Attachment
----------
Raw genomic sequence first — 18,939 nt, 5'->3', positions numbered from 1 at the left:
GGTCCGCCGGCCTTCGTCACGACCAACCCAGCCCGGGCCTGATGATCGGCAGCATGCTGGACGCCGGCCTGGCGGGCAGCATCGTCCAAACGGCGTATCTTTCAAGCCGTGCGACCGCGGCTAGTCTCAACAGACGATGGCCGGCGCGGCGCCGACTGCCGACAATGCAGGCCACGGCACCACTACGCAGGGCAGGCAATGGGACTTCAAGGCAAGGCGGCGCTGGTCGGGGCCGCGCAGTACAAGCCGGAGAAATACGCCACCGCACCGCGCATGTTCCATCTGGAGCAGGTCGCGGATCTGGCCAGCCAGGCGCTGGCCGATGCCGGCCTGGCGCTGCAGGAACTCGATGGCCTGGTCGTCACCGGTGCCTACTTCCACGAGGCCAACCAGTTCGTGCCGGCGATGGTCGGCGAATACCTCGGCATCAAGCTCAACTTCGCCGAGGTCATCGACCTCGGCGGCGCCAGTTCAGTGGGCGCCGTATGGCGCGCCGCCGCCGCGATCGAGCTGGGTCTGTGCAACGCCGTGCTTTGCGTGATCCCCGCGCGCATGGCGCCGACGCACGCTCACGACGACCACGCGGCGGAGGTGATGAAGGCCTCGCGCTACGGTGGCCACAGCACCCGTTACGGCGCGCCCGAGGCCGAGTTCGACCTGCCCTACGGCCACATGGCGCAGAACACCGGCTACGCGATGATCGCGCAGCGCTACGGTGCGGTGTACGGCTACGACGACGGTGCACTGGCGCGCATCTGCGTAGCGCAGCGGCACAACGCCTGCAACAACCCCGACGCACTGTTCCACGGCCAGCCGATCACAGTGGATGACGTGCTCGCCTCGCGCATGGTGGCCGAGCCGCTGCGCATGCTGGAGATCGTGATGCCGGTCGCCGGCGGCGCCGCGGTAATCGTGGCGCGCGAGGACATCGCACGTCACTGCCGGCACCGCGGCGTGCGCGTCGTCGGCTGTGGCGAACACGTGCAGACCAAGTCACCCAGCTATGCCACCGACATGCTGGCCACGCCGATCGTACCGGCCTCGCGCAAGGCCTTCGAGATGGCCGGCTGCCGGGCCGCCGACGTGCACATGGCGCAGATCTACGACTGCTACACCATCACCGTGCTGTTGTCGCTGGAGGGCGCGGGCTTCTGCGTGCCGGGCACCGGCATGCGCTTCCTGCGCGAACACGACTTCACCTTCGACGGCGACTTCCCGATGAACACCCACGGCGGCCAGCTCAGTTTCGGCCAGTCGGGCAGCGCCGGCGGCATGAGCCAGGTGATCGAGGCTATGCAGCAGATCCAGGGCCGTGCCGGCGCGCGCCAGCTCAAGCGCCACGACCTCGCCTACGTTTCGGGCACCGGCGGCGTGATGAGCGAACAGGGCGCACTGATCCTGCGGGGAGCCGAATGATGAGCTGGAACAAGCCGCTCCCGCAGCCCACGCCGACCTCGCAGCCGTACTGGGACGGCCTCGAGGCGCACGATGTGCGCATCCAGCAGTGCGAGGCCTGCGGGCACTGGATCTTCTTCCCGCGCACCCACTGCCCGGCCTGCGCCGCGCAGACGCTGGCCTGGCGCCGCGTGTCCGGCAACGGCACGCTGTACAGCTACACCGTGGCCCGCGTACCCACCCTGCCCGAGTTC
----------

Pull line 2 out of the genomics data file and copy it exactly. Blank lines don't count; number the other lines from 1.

GGTCCGCCGGCCTTCGTCACGACCAACCCAGCCCGGGCCTGATGATCGGCAGCATGCTGGACGCCGGCCTGGCGGGCAGCATCGTCCAAACGGCGTATCTTTCAAGCCGTGCGACCGCGGCTAGTCTCAACAGACGATGGCCGGCGCGGCGCCGACTGCCGACAATGCAGGCCACGGCACCACTACGCAGGGCAGGCAATGGGACTTCAAGGCAAGGCGGCGCTGGTCGGGGCCGCGCAGTACAAGCCGGAGAAATACGCCACCGCACCGCGCATGTTCCATCTGGAGCAGGTCGCGGATCTGGCCAGCCAGGCGCTGGCCGATGCCGGCCTGGCGCTGCAGGAACTCGATGGCCTGGTCGTCACCGGTGCCTACTTCCACGAGGCCAACCAGTTCGTGCCGGCGATGGTCGGCGAATACCTCGGCATCAAGCTCAACTTCGCCGAGGTCATCGACCTCGGCGGCGCCAGTTCAGTGGGCGCCGTATGGCGCGCCGCCGCCGCGATCGAGCTGGGTCTGTGCAACGCCGTGCTTTGCGTGATCCCCGCGCGCATGGCGCCGACGCACGCTCACGACGACCACGCGGCGGAGGTGATGAAGGCCTCGCGCTACGGTGGCCACAGCACCCGTTACGGCGCGCCCGAGGCCGAGTTCGACCTGCCCTACGGCCACATGGCGCAGAACACCGGCTACGCGATGATCGCGCAGCGCTACGGTGCGGTGTACGGCTACGACGACGGTGCACTGGCGCGCATCTGCGTAGCGCAGCGGCACAACGCCTGCAACAACCCCGACGCACTGTTCCACGGCCAGCCGATCACAGTGGATGACGTGCTCGCCTCGCGCATGGTGGCCGAGCCGCTGCGCATGCTGGAGATCGTGATGCCGGTCGCCGGCGGCGCCGCGGTAATCGTGGCGCGCGAGGACATCGCACGTCACTGCCGGCACCGCGGCGTGCGCGTCGTCGGCTGTGGCGAACACGTGCAGACCAAGTCACCCAGCTATGCCACCGACATGCTGGCCACGCCGATCGTACCGGCCTCGCGCAAGGCCTTCGAGATGGCCGGCTGCCGGGCCGCCGACGTGCACATGGCGCAGATCTACGACTGCTACACCATCACCGTGCTGTTGTCGCTGGAGGGCGCGGGCTTCTGCGTGCCGGGCACCGGCATGCGCTTCCTGCGCGAACACGACTTCACCTTCGACGGCGACTTCCCGATGAACACCCACGGCGGCCAGCTCAGTTTCGGCCAGTCGGGCAGCGCCGGCGGCATGAGCCAGGTGATCGAGGCTATGCAGCAGATCCAGGGCCGTGCCGGCGCGCGCCAGCTCAAGCGCCACGACCTCGCCTACGTTTCGGGCACCGGCGGCGTGATGAGCGAACAGGGCGCACTGATCCTGCGGGGAGCCGAATGATGAGCTGGAACAAGCCGCTCCCGCAGCCCACGCCGACCTCGCAGCCGTACTGGGACGGCCTCGAGGCGCACGATGTGCGCATCCAGCAGTGCGAGGCCTGCGGGCACTGGATCTTCTTCCCGCGCACCCACTGCCCGGCCTGCGCCGCGCAGACGCTGGCCTGGCGCCGCGTGTCCGGCAACGGCACGCTGTACAGCTACACCGTGGCCCGCGTACCCACCCTGCCCGAGTTC